Čapek’s series of sailors inspired a remarkable number of comparisons in Czech art. Otakar Mrkvička’s seafarer (1921) feels more realistic at first, but presents the sailor in a primitive, almost childlike pictorial language in front of a southern island, thus following Čapek’s trend. The sailor stands larger than life in the picture, holding a pipe, with the town to his left and the ship to his right as his two natural surroundings. This is more reminiscent of the traditional adventurous image of a seafarer, derived from the visual in book illustrations and kitsch images. In addition, echoes of the primitivism of Henri Rousseau, whose work also came to be known in Czechoslovakia at the time, are evident here.[8]

Otakar Mrkvička: Sailor, 1921

Otakar Mrkvička: Sailor, 1921, National Gallery, Prague – photo: National Gallery, Prague

Adolf Hoffmeister also became preoccupied with nautical themes in the early 1920s, as the work Columbus’s ship (1921–1922) shows.[9] They are similar to Čapek in their simple style, but ultimately differ greatly in their approach, since some of Hoffmeister’s paintings, such as the iconic Angel over the Water (1922) or Noah’s Ark (1923), present religious themes. While keeping the exotic tone, Hoffmeister didn’t explore the male figure of the sailor. In this respect, the longing for departure and adventure, especially after the long war, but also for a simpler life away from the modern big city came together in the many pictures of the sailors.

Adolf Hoffmeister: Columbus’s Ship, 1921–1922

Adolf Hoffmeister: Columbus’s Ship, 1921–1922, Olomouc Museum of Art, Olomouc – photo: Olomouc Museum of Art

Alois Wachsman also employs a minimalist style in his variant of the seafarer (around 1921). His bulky yet moody sailor and the auspicious ship on the horizon, however, again show greater similarity to Čapek than to Hoffmeister.

Alois Wachsman: Sailor, c. 1921

Alois Wachsman: Sailor, c. 1921, National Gallery, Prague – photo: National Gallery, Prague

In this way, the Czech artists added variety to a theme that experienced a renewed interest in art in the early twentieth century. The German painter Otto Dix, for example, depicted sailors as rough and aggressively masculine, and as sexually promiscuous.[10] Somewhat like Čapek, the iconography of Dix’s painting was inspired by that of bandits and adventure and Wild West novels. Lascivious and strong, the sailor grabs everything he desires. In addition, the American artists Hartley and Demuth both emphasised the idea of the sailor as a deviant figure on the margins of society to explore homosexual desire.[11] In their work it was not the martial image of the seafarer or marine infantryman, but his uniform that became the focus of interest. Despite the difference of emphasis, both sides seem to converge on the idea that the sailor was an outsider of society. That made him possibly a symbolic figure with which the artist could identify, regardless of sexual orientation. Čapek’s writings highlight his identification with the sailor as an adventurer and explorer, in a similar way that the avant-garde showed sympathy with those on the margins such as prostitutes, dancers or thieves. The mutability of the visual language provided many possibilities for elaboration, from the remnants of the tough soldierly seafarer, conspiring in a masculine way and often described in adventure literature, or homosexual or queer connotations of the close-knit communities at sea, which were also increasingly lived out in the harbour communities at the beginning of the twentieth century. The frequent change of location, the free life and deviant sexuality, all this could be taken up in many forms in art. The versions by Czech artists and not the least Čapek didn’t necessarily follow the sexual tropes but leaned towards the demimonde while focusing on images of a longing for distant worlds and an unaltered life, in and outside of Bohemia.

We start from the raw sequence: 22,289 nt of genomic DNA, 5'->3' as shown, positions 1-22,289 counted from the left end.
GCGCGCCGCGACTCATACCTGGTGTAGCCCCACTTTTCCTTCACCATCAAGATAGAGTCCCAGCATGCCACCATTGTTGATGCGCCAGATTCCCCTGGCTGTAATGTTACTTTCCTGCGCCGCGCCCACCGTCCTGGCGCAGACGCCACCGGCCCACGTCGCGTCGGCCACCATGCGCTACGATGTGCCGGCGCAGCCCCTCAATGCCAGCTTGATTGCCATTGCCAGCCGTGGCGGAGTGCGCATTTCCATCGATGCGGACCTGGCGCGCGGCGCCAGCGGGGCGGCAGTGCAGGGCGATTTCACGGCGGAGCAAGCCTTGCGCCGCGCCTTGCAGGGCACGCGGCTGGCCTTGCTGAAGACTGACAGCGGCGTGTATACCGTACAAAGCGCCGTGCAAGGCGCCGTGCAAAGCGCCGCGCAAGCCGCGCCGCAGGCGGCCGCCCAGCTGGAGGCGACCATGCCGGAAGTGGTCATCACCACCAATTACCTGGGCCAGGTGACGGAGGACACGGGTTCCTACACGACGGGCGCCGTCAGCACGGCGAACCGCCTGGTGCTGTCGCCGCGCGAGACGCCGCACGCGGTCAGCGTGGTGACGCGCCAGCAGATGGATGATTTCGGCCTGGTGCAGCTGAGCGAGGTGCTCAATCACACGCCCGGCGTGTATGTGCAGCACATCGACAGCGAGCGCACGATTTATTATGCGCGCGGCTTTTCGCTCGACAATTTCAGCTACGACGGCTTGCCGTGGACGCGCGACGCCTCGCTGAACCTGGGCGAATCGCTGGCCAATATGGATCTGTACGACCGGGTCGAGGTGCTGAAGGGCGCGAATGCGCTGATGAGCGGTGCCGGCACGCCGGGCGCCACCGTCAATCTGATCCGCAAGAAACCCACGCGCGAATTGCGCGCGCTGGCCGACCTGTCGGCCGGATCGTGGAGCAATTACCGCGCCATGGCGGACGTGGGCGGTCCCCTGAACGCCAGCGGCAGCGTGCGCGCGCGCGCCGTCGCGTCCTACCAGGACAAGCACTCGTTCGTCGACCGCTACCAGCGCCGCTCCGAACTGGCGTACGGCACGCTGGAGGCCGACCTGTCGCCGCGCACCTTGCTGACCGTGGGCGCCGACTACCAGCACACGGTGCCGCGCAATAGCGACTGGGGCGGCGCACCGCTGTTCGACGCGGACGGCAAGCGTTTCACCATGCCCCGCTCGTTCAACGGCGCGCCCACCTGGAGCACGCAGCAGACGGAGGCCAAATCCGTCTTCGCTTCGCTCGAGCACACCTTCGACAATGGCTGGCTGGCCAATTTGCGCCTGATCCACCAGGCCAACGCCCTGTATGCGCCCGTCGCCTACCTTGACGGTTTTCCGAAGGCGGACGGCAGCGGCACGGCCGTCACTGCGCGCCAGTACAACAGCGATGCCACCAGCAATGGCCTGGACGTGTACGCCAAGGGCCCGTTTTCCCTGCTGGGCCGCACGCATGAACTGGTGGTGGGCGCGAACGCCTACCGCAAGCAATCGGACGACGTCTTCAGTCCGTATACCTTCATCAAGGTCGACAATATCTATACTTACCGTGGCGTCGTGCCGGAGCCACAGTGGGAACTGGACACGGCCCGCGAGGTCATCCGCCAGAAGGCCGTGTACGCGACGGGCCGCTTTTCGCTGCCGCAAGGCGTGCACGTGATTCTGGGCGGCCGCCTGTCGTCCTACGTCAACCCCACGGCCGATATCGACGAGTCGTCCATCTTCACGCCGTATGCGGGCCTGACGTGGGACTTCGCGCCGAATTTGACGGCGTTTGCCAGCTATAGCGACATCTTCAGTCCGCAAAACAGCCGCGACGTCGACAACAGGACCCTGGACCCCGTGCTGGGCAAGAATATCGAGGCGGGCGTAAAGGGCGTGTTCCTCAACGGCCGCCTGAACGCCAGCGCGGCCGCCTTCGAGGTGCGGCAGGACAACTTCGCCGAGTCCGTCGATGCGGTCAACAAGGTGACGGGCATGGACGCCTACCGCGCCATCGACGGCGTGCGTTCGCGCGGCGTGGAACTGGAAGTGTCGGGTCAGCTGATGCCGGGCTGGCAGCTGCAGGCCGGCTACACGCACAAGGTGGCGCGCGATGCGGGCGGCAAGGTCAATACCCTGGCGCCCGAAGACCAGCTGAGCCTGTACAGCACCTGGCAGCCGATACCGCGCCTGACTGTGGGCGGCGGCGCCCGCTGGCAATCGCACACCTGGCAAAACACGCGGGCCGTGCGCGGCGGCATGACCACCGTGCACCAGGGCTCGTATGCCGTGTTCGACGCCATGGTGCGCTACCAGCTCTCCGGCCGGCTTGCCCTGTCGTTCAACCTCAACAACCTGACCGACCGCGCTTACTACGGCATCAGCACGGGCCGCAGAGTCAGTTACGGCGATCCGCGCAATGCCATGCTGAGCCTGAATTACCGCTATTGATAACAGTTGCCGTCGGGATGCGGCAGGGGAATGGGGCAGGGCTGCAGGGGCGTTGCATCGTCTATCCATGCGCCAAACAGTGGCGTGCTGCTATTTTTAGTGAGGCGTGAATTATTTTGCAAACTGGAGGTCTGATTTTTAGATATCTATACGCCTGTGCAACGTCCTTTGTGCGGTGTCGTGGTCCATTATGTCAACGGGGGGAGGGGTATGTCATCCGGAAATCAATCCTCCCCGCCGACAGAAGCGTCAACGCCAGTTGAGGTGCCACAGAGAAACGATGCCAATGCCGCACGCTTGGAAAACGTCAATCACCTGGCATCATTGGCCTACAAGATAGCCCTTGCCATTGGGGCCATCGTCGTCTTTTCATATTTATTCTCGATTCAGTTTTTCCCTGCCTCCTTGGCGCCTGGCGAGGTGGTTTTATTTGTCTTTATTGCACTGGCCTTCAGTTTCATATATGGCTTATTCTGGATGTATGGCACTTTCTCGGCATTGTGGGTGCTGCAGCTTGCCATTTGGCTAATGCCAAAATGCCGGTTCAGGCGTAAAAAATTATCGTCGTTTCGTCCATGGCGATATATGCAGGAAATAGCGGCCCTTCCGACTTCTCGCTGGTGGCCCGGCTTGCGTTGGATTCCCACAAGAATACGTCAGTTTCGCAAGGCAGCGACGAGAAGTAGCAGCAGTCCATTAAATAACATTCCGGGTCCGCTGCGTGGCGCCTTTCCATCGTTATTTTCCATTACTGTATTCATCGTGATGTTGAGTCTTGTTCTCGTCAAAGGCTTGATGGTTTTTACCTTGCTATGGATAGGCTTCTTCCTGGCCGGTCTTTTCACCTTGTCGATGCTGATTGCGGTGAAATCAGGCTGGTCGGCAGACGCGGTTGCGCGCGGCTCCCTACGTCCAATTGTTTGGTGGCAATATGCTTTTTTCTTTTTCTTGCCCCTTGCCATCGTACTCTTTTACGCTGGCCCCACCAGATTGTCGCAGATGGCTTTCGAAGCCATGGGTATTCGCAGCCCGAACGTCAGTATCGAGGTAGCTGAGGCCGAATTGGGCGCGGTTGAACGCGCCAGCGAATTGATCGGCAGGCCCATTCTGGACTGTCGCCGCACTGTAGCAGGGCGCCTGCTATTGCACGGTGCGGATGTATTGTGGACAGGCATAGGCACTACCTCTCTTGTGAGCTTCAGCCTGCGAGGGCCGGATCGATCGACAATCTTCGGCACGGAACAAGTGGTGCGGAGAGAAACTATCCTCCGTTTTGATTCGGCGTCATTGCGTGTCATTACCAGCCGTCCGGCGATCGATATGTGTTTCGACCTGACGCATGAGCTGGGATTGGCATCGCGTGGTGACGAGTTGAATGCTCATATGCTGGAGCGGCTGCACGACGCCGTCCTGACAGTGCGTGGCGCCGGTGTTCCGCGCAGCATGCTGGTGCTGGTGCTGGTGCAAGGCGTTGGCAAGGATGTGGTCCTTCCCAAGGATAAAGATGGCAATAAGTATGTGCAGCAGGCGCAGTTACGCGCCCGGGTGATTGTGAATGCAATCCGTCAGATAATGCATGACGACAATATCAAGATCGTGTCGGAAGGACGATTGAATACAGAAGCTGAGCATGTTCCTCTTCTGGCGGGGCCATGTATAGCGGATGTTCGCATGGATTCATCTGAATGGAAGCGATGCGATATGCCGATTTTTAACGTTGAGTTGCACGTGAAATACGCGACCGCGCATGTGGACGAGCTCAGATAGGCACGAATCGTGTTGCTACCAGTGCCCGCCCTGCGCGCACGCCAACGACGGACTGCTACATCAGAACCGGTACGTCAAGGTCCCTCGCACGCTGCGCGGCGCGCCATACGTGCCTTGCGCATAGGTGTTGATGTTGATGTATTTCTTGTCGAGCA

Christian Drobe

[1] ‘Exotismus. Říká se, že exotismus není českou vlastností; že lpíme na své zemi jako těsto na díži. Jistě je to pravda; ale což vy, pánové, jste nikdy nečetli Robinsona Crusoe, Posledního Mohykána a Jules Vernea a což jsi nežil v Čechách, neměl jsi kamarádů, jako jsi ty sám, což je to náhoda, že jeden z nich se dal ke komediantům, druhý zahynul v Americe a třetí se ztratil ve světě jako námořník?‘ – Josef and Karel Čapek, Krakonošova zahrada, Zářivé hlubiny, Juvenilie (Prague, 1957) p. 12.

[2] Derek Sayer, The Coasts of Bohemia: A Czech History (Princeton, NJ, 1998).

[3] Pavla Pečinková, ‘Josef Čapek’s Interpretation of Primitivism,‘ in Estetika: The European Journal of Aesthetics, 49.1 (2012) pp. 71–108.

[4] Roman Prahl and Lenka Bydžovská, Volné směry – časopis secese a moderny [Volné směry – a periodical of Secession and modernism] (Prague, 1993) p. 80.

[5] Josef Čapek, Umění přírodních národů [The art of natural peoples] (Prague, 1938).

[6] Josef Čapek, Nejskromnější umění [The humblest art] (Prague, 1920), see also Alena Pomajzlová, Josef Čapek: Nejskromnější umění (Prague, 2003).

[7] Mám v ČSR více svých rodných krajin, v jejichž lesích se leskne jadrné listí kopytníku a mezi kameny roste břečťan. Krajiny, které mají svá kouzla a svá tajemství. Krajiny nějakého spříznění, nějakého srozumění. A jsou duchovní rodné krajiny. Rostl jsem za plotem naší zahrady v Úpici, ale také ve všech světadílech Verneových románů; byl jsem hrdým Indiánem, chladnokrevným Angličanem, námořníkem v bouři.‘ – Josef Čapek, Rodné krajiny [Native landscapes] (Prague, 1985) p. 250.

[8] Marta Filipová, Modernity, History, and Politics in Czech Art (London, 2020) pp. 101–103; Tomáš Winter, Palmy na Vltavě: Primitivismus, mimoevropské kultury a české výtvarné umění 1850–1950 [Palm trees on the Vltava: Primitivism, non-European cultures and Czech fine art 1850–1950] (Prague, 2013).

[9] Nikolaj Savický, Henri Rousseau aneb Složitá Celníkova cesta do Čech [Henri Rousseau, or the Douanier’s complicated journey to Bohemia] (Prague, 2018) p. 109.

[10] Änne Söll, Neue Männlichkeit: Die Matrosenbilder von Otto Dix, in Ilka Voermann ed., Das Auge der Welt: Otto Dix und die Neue Sachlichkeit (Ostfildern, 2012) pp. 48–60.

[11] Jonathan Weinberg, Speaking for Vice: Homosexuality in the Art of Charles Demuth, Marsden Hartley and the First American Avant-garde (New Haven, 1995).

DOI 10.17605/OSF.IO/ST7EU